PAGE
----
Seven-time Major Champion Karrie Webb, Moriya Jutanugarn and Charley Hull sit two back at 5-under as 39 golfers sit within five shots of Shin’s lead.

Two-time champion keeps pace:
Two-time defending champion Inbee Park overcame two front-nine bogeys to collect five birdies and finish at 2-under-par-71. “I think everybody feels a little pressure because it's a major tournament and everybody wants to do well,” said Park. Because it is a major tournament and this is a great event, that's why we feel the pressure. So I'm happy.”

Five-dollar birdie motivation:
Brittany Lincicome and Jessica Korda had each slipped to 1-over-par after nine holes Thursday, and decided they needed an incentive. They agreed to play a $5 side bet on birdies that might pick things up in their respective rounds. They each finished 4-under on the back side, with Korda making a birdie at 18 after Lincicome had eagled No. 15. The money game ended in a draw. “We just kind of needed something to kind of motivate us to get back in it,” said Lincicome. “We weren't out of it by any means, but obviously being a major, you never know if you're going to birdie that many holes coming in. If you're already over par, it's hard to get it back. It was just fun.” The third member of the threesome, Cristie Kerr, also finishing 3-under-par, wasn’t part of the money game. “We didn’t let Kerr in because she was already making too many birdies,” said Lincicome. “She doesn’t need any motivation.”

A special week - the Lindsays rule:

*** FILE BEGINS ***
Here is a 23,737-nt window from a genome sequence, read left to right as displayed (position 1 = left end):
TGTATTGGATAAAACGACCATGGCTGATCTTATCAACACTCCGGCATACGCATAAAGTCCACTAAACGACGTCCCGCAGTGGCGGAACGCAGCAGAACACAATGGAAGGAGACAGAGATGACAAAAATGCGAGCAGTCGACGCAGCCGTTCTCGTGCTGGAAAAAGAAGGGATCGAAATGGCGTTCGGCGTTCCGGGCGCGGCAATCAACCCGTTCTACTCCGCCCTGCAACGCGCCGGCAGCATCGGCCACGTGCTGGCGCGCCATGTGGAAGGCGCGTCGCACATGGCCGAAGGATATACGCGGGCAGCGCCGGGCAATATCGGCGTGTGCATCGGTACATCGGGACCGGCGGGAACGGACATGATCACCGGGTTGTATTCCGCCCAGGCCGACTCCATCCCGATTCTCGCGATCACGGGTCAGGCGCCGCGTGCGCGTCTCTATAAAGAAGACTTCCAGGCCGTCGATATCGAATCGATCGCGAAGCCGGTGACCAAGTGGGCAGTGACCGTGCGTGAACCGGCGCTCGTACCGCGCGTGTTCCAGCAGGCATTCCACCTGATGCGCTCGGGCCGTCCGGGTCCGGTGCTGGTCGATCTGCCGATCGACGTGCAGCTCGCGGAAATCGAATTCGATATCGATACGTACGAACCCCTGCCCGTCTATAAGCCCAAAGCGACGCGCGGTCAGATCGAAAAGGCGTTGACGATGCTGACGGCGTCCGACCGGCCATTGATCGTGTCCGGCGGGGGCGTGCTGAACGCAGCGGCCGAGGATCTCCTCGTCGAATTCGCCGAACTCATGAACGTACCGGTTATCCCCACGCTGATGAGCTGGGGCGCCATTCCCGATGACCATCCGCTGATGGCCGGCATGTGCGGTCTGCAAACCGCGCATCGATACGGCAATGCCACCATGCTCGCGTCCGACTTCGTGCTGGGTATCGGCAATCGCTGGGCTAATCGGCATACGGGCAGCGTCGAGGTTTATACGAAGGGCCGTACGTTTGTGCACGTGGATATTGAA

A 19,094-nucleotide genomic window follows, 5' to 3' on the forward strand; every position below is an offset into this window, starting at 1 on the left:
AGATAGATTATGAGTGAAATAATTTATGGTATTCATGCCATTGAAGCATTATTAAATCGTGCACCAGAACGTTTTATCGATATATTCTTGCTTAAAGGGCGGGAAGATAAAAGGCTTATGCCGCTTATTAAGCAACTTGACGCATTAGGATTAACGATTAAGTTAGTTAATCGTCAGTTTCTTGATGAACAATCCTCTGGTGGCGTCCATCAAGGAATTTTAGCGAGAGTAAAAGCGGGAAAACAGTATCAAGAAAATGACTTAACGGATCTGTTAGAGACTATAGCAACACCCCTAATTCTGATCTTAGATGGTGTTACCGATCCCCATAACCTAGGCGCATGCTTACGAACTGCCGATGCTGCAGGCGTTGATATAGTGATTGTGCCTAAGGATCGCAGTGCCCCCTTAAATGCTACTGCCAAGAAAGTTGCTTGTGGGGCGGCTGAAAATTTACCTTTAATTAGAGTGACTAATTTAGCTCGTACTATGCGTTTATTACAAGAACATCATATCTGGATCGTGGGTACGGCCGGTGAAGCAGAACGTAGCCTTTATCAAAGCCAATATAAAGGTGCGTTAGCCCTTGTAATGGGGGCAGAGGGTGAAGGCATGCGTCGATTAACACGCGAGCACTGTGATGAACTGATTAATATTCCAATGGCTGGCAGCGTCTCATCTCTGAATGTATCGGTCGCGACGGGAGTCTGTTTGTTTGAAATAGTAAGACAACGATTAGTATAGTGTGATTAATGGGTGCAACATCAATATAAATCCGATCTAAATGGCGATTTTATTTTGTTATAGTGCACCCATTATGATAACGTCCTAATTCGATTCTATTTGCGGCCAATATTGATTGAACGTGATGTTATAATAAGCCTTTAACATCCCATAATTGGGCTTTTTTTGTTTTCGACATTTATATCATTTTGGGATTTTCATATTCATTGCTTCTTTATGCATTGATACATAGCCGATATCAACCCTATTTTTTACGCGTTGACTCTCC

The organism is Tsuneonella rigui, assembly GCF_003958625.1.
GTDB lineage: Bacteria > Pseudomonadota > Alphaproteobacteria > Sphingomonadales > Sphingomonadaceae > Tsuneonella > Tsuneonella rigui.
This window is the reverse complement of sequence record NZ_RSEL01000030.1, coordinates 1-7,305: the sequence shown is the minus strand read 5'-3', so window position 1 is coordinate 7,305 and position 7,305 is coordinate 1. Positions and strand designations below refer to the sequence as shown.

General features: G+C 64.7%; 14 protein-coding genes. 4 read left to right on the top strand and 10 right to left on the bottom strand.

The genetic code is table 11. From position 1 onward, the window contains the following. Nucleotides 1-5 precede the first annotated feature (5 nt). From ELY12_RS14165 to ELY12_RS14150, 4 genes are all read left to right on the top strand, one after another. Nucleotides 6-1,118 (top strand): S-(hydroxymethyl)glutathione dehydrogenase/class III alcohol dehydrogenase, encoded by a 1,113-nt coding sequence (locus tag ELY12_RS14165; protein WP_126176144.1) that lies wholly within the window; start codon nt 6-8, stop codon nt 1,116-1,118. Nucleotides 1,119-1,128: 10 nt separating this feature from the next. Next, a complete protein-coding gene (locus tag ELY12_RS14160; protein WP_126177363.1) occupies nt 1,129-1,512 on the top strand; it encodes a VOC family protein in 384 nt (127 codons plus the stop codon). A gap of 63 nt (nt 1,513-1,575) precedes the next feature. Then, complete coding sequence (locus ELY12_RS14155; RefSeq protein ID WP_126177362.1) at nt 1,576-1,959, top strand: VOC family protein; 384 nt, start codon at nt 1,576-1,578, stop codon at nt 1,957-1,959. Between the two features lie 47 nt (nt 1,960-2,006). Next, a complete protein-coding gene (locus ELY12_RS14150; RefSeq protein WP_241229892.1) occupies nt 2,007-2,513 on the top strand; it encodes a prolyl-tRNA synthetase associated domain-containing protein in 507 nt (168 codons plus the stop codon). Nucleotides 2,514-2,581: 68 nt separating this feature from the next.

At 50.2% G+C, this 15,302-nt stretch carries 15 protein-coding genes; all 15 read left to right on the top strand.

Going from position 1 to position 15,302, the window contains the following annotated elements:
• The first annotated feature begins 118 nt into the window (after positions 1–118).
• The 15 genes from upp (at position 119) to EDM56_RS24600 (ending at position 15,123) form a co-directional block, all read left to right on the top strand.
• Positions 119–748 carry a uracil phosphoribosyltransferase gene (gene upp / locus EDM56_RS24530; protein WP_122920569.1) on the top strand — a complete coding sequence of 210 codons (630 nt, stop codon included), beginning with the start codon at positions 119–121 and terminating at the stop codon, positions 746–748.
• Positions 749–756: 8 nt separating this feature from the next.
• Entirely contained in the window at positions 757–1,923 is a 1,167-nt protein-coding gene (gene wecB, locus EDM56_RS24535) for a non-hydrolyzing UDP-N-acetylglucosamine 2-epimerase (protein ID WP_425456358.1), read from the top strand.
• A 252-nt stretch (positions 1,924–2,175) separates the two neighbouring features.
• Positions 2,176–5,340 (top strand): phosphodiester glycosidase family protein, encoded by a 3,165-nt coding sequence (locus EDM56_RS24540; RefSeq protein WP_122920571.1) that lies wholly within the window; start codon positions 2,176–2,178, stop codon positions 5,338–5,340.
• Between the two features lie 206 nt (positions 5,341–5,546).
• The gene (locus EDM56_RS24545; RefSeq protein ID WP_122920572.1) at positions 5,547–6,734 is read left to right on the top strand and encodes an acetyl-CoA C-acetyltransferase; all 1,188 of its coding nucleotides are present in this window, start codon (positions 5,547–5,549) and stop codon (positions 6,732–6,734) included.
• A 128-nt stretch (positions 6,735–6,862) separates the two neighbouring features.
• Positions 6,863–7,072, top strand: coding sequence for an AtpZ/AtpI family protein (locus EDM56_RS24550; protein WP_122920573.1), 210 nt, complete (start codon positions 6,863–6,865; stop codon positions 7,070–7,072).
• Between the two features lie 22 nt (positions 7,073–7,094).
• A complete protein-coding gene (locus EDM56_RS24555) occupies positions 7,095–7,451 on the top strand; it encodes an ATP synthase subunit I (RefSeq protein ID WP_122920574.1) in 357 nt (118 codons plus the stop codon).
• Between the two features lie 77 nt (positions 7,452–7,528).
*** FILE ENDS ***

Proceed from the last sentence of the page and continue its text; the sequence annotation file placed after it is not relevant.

Janet Lindsay of Jackson, Mississippi, who retired in 2014 after 19 years as a member of the LPGA Rules Committee, made a special call to duty this week at the KPMG Women’s PGA Championship. Lindsay and her husband, former PGA of America President Ken Lindsay, marked the second time working together on the same Rules Committee at a PGA of America-operated championship. They last appeared together on the Rules Committee at the 2000 PGA Championship. Ken, who has spent 35 years as a PGA Rules official, was chair of the national PGA Rules Committee from 1984-89.

What debut?
Canadian Brooke Henderson, 17, in second place after the opening round, made the most of her debut in the KPMG Women’s PGA Championship off to a rousing start. She birdied No. 10, her opening hole of the day, and eagled No. 12, a 474-yard-yard, par-5. She added birdies at Nos. 3, 5, 6 and 15.

Laurie Rinker returns:
PGA Club Professional Laurie Rinker of Stuart, Florida, returned to the KPMG Women’s PGA Championship for the first time since 2009. She earned a berth as one of eight qualifiers from last summer’s LPGA Teaching & Club Professionals National Championship. Rinker tied for third in the 1987 LPGA Championship. “I think the course is magnificent. The PGA of America did a great job putting this event,” said Rinker. “They kept the green speed down. I kept leaving them short today. On our senior (Legends Tour), I’m not used to hitting a long club into the green. I felt I did have the fitness to climb these hills. But I did have fun. I wanted to be a part of this with the PGA of America being involved. I think it’s going to be a good event in the years forward.”


Pos. Player Scores Total Dif. Prize Money
1 Inbee Park 71 - 68 - 66 - 68 273 -19 $525,000.00
2 Sei Young Kim 70 - 68 - 69 - 71 278 -14 $323,230.00
3 Lexi Thompson 70 - 72 - 72 - 66 280 -12 $234,480.00
4 Brittany Lincicome 70 - 74 - 69 - 68 281 -11 $181,389.00
5T Morgan Pressel 73 - 70 - 69 - 70 282 -10 $132,725.00
5T Brooke M. Henderson 67 - 73 - 71 - 71 282 -10 $132,725.00
7T Suzann Pettersen 74 - 66 - 71 - 72 283 -9 $93,793.00
7T Karrie Webb 68 - 71 - 72 - 72 283 -9 $93,793.00
9T Gerina Piller 72 - 70 - 73 - 69 284 -8 $72,261.00
9T Anna Nordqvist 71 - 73 - 70 - 70 284 -8 $72,261.00
9T Hyo Joo Kim 70 - 74 - 69 - 71 284 -8 $72,261.00
12 Sandra Gal 70 - 74 - 75 - 66 285 -7 $61,937.00
13T Minjee Lee 72 - 74 - 73 - 67 286 -6 $50,376.00
13T Karine Icher 69 - 75 - 72 - 70 286 -6 $50,376.00
13T So Yeon Ryu 72 - 72 - 71 - 71 286 -6 $50,376.00